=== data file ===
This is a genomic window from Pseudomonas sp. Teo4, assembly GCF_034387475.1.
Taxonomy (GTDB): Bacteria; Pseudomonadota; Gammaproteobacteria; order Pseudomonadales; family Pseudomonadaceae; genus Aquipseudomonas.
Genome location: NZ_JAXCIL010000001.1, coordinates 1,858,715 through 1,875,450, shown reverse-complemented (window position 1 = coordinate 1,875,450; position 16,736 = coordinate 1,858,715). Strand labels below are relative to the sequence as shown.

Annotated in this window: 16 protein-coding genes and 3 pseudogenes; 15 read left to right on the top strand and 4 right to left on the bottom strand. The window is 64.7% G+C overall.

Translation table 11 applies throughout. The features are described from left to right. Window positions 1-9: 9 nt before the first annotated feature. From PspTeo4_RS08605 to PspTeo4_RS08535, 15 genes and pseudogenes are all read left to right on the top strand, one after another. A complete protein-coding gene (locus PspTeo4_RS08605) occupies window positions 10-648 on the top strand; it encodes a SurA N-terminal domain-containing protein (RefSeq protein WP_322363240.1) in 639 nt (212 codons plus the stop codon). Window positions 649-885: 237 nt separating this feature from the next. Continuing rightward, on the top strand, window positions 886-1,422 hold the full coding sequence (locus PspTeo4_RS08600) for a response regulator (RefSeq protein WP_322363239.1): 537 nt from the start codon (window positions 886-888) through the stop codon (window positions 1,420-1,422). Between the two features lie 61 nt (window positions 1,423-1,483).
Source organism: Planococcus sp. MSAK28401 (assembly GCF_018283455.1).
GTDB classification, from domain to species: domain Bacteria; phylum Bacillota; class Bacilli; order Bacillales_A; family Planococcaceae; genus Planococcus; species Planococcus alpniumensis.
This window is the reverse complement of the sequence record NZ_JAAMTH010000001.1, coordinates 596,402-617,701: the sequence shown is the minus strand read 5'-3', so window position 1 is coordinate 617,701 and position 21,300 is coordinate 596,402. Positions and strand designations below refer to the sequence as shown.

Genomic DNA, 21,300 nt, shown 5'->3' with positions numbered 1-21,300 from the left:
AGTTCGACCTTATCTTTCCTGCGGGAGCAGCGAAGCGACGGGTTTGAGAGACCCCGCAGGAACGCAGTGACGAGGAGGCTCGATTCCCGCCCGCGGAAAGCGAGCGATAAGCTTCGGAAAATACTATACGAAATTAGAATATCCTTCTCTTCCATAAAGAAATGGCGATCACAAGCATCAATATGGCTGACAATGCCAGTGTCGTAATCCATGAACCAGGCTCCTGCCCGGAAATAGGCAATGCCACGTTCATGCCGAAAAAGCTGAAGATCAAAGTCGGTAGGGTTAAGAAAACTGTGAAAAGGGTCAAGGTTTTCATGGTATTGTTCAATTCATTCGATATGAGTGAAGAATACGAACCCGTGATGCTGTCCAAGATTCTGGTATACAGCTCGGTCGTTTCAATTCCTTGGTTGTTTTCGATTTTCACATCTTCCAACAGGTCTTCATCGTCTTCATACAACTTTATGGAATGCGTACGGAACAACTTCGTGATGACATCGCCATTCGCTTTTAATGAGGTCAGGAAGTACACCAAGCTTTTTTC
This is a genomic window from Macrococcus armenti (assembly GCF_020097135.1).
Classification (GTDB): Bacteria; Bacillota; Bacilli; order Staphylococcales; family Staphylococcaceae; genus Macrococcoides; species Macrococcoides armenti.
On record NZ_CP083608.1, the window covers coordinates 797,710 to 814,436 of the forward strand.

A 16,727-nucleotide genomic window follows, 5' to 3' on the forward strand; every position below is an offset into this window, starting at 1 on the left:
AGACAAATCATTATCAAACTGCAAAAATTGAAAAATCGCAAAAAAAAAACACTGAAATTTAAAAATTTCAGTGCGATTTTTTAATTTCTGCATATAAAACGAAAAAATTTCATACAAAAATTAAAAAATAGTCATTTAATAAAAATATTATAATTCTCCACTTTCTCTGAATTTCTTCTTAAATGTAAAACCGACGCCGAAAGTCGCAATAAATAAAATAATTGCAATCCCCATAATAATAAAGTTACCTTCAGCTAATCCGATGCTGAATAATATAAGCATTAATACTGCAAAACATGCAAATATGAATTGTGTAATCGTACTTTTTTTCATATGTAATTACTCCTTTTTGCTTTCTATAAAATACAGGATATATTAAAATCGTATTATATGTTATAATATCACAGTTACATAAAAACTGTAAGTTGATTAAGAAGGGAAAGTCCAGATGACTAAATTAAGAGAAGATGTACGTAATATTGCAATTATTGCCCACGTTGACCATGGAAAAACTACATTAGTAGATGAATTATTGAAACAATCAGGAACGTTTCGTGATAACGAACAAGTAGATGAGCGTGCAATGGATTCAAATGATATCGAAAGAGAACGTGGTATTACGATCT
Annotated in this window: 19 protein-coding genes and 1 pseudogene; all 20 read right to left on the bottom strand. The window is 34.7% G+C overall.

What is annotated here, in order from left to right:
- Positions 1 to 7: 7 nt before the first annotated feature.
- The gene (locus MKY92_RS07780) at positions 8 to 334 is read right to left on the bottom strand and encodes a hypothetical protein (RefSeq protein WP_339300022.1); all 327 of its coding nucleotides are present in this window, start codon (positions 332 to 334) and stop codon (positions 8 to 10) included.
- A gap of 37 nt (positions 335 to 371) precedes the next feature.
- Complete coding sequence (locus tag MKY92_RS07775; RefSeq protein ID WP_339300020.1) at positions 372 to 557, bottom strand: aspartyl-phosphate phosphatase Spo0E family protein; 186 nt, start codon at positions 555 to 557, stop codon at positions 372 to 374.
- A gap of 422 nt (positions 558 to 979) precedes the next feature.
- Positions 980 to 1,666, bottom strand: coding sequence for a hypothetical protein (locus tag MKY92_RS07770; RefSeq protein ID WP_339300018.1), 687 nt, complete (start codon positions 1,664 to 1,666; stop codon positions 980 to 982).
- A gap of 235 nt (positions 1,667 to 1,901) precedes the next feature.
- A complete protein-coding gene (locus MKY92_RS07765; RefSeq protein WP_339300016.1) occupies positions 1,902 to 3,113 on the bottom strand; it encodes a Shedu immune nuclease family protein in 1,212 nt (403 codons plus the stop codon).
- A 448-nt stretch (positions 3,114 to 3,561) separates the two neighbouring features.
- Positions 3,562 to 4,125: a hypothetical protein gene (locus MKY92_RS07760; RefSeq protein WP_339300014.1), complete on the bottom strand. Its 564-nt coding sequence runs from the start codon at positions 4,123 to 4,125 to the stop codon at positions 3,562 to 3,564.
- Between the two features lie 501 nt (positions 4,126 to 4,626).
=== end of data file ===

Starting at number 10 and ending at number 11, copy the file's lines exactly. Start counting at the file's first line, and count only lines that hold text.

AGTTCGACCTTATCTTTCCTGCGGGAGCAGCGAAGCGACGGGTTTGAGAGACCCCGCAGGAACGCAGTGACGAGGAGGCTCGATTCCCGCCCGCGGAAAGCGAGCGATAAGCTTCGGAAAATACTATACGAAATTAGAATATCCTTCTCTTCCATAAAGAAATGGCGATCACAAGCATCAATATGGCTGACAATGCCAGTGTCGTAATCCATGAACCAGGCTCCTGCCCGGAAATAGGCAATGCCACGTTCATGCCGAAAAAGCTGAAGATCAAAGTCGGTAGGGTTAAGAAAACTGTGAAAAGGGTCAAGGTTTTCATGGTATTGTTCAATTCATTCGATATGAGTGAAGAATACGAACCCGTGATGCTGTCCAAGATTCTGGTATACAGCTCGGTCGTTTCAATTCCTTGGTTGTTTTCGATTTTCACATCTTCCAACAGGTCTTCATCGTCTTCATACAACTTTATGGAATGCGTACGGAACAACTTCGTGATGACATCGCCATTCGCTTTTAATGAGGTCAGGAAGTACACCAAGCTTTTTTC
This is a genomic window from Macrococcus armenti (assembly GCF_020097135.1).